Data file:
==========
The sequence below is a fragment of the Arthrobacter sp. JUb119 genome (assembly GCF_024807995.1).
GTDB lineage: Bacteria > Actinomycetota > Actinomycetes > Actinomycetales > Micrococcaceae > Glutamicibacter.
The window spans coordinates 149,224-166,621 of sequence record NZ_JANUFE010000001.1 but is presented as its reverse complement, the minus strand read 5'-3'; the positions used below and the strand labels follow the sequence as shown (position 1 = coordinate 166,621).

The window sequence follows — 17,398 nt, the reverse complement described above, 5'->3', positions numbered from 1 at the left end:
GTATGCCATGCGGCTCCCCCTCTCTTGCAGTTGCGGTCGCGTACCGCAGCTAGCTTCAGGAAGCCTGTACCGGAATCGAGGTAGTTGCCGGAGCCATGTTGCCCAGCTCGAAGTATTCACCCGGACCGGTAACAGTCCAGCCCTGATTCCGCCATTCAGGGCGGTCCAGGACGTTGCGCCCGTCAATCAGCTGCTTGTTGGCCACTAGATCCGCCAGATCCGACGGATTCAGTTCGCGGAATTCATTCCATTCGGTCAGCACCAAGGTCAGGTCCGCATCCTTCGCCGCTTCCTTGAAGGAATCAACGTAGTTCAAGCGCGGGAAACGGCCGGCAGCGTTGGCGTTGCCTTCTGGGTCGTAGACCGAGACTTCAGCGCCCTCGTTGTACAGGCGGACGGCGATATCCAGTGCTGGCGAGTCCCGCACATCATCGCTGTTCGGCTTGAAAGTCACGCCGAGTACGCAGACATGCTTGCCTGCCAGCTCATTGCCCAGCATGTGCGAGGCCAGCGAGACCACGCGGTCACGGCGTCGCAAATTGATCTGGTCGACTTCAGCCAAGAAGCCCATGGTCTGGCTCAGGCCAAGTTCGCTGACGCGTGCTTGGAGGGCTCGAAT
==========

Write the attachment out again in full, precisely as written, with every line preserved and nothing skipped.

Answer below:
The sequence below is a fragment of the Arthrobacter sp. JUb119 genome (assembly GCF_024807995.1).
GTDB lineage: Bacteria > Actinomycetota > Actinomycetes > Actinomycetales > Micrococcaceae > Glutamicibacter.
The window spans coordinates 149,224-166,621 of sequence record NZ_JANUFE010000001.1 but is presented as its reverse complement, the minus strand read 5'-3'; the positions used below and the strand labels follow the sequence as shown (position 1 = coordinate 166,621).

The window sequence follows — 17,398 nt, the reverse complement described above, 5'->3', positions numbered from 1 at the left end:
GTATGCCATGCGGCTCCCCCTCTCTTGCAGTTGCGGTCGCGTACCGCAGCTAGCTTCAGGAAGCCTGTACCGGAATCGAGGTAGTTGCCGGAGCCATGTTGCCCAGCTCGAAGTATTCACCCGGACCGGTAACAGTCCAGCCCTGATTCCGCCATTCAGGGCGGTCCAGGACGTTGCGCCCGTCAATCAGCTGCTTGTTGGCCACTAGATCCGCCAGATCCGACGGATTCAGTTCGCGGAATTCATTCCATTCGGTCAGCACCAAGGTCAGGTCCGCATCCTTCGCCGCTTCCTTGAAGGAATCAACGTAGTTCAAGCGCGGGAAACGGCCGGCAGCGTTGGCGTTGCCTTCTGGGTCGTAGACCGAGACTTCAGCGCCCTCGTTGTACAGGCGGACGGCGATATCCAGTGCTGGCGAGTCCCGCACATCATCGCTGTTCGGCTTGAAAGTCACGCCGAGTACGCAGACATGCTTGCCTGCCAGCTCATTGCCCAGCATGTGCGAGGCCAGCGAGACCACGCGGTCACGGCGTCGCAAATTGATCTGGTCGACTTCAGCCAAGAAGCCCATGGTCTGGCTCAGGCCAAGTTCGCTGACGCGTGCTTGGAGGGCTCGAAT